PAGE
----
Viewpoint: Long-term planning and public process key to Woodbury's continued success
By Mary Giuliani Stephens, Woodbury mayor
As I approach the end of my time as mayor of Woodbury, I have taken some time to reflect on the community that I am so proud of. Friends ask me what the secret is to Woodbury's success and why we consistently receive national awards for quality of life. Much of this has to do with our commitment to planned, orderly growth and good public process. Most recently, I am proud of the effort community volunteers, residents who participated in meetings, and staff have put in regarding the draft City of Woodbury 2040 Comprehensive Plan.
Consistency in Woodbury's approach to planning is one of our strengths and the draft 2040 Comprehensive Plan continues that approach. The City Council directed staff to approach the 2040 Comprehensive Plan as an update to the 2030 Comprehensive Plan and not anticipate any wholesale changes to the vision and guiding principles of the document.
While the draft plan recommits to smart growth, economic development, housing choice, sustainability and resilient infrastructure, I have recently heard some misinformation about the draft plan. Specifically, there have been comments that a decrease in the planned acreage for areas of the city designated as Places to Work represents a commercial "moratorium" and a decrease of jobs in the community. That is not true. Rather, the draft plan anticipates continued job growth by increasing uses that commercial site selectors look for. This approach supports Woodbury's economic strategy of increasing the number of jobs in the community. The draft plan anticipates a large number of new jobs will come to Woodbury by 2040, along with thousands of new households.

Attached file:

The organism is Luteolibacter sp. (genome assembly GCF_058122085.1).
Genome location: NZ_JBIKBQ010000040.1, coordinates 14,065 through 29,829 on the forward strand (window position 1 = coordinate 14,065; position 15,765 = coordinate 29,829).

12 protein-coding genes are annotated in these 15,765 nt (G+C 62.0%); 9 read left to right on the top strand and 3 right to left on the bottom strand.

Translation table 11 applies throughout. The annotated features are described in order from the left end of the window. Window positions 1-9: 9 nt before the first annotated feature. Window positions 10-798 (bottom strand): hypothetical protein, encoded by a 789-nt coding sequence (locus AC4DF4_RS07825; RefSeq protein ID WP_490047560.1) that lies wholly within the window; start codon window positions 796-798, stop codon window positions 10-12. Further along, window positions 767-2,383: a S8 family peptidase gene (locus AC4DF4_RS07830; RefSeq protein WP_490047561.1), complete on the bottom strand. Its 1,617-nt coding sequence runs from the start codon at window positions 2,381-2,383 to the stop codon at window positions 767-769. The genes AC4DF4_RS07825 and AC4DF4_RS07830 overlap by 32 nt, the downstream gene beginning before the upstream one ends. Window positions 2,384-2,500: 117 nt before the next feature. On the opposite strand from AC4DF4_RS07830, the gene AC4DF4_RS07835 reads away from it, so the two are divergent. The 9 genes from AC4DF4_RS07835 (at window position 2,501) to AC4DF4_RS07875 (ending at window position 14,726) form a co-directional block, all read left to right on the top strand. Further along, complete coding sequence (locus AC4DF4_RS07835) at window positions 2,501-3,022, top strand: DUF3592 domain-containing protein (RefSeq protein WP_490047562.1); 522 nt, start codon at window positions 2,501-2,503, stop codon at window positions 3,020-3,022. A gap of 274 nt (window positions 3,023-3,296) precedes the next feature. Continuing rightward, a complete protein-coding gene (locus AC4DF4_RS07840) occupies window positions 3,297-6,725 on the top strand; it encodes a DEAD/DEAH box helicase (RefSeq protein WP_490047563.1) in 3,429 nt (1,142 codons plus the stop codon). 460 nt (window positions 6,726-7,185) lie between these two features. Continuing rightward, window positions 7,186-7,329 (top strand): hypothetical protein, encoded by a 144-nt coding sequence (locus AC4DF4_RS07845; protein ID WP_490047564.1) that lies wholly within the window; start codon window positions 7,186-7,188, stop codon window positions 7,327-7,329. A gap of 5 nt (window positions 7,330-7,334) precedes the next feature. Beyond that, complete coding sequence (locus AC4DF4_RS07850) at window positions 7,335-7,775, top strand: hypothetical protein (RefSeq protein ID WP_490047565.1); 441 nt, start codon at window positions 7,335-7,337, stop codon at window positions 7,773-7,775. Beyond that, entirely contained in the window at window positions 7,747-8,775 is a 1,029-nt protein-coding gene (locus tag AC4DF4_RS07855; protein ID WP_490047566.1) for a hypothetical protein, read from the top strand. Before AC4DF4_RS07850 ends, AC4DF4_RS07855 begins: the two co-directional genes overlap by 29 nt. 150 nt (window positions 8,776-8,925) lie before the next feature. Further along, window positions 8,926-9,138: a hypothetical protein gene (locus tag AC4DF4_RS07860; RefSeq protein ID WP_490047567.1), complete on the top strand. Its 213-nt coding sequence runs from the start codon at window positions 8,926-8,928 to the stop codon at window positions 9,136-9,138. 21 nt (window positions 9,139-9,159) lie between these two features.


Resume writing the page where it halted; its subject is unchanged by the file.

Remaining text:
I have also heard some misinformation about the process, specifically comments that it was crafted behind closed doors without public input. That is not true. The integrity of the process was critical to the development of this plan. The City Council first discussed the process in November 2015, kicking off an extensive public engagement process over three years, including:
• A resident task force to oversee the process. This group was appointed in March 2016 and met 20 times prior to the City Council approving the draft plan in July 2018.
• A community visioning process in the summer of 2016 by meeting with local civic groups, faith groups, schools and businesses, including a booth at Woodbury Days and two "coffee with a planner" pop-up booths at the City Centre Caribou Coffee.
• Proposed future land use maps presented at the Woodbury Community Expo in 2017.
• Three community-wide comprehensive plan open houses; a variety of neighborhood meetings with property owners affected by proposed land use changes; and a dedicated web page for the draft plan.
Throughout this process, the City Council, the Economic Development Commission, the Parks and Natural Resources Commission and the Planning Commission also reviewed various parts of the draft Plan. Meetings were appropriately noticed, InTouch email messages were sent to notify the public and a significant number of residents attended and provided effective feedback throughout the planning process.
The draft 2040 Comprehensive Plan sets the stage for Woodbury's continued success. I encourage you to review the document at woodburymn.gov/plan2040 or call the Community Development Department at 651-714-3533 with questions.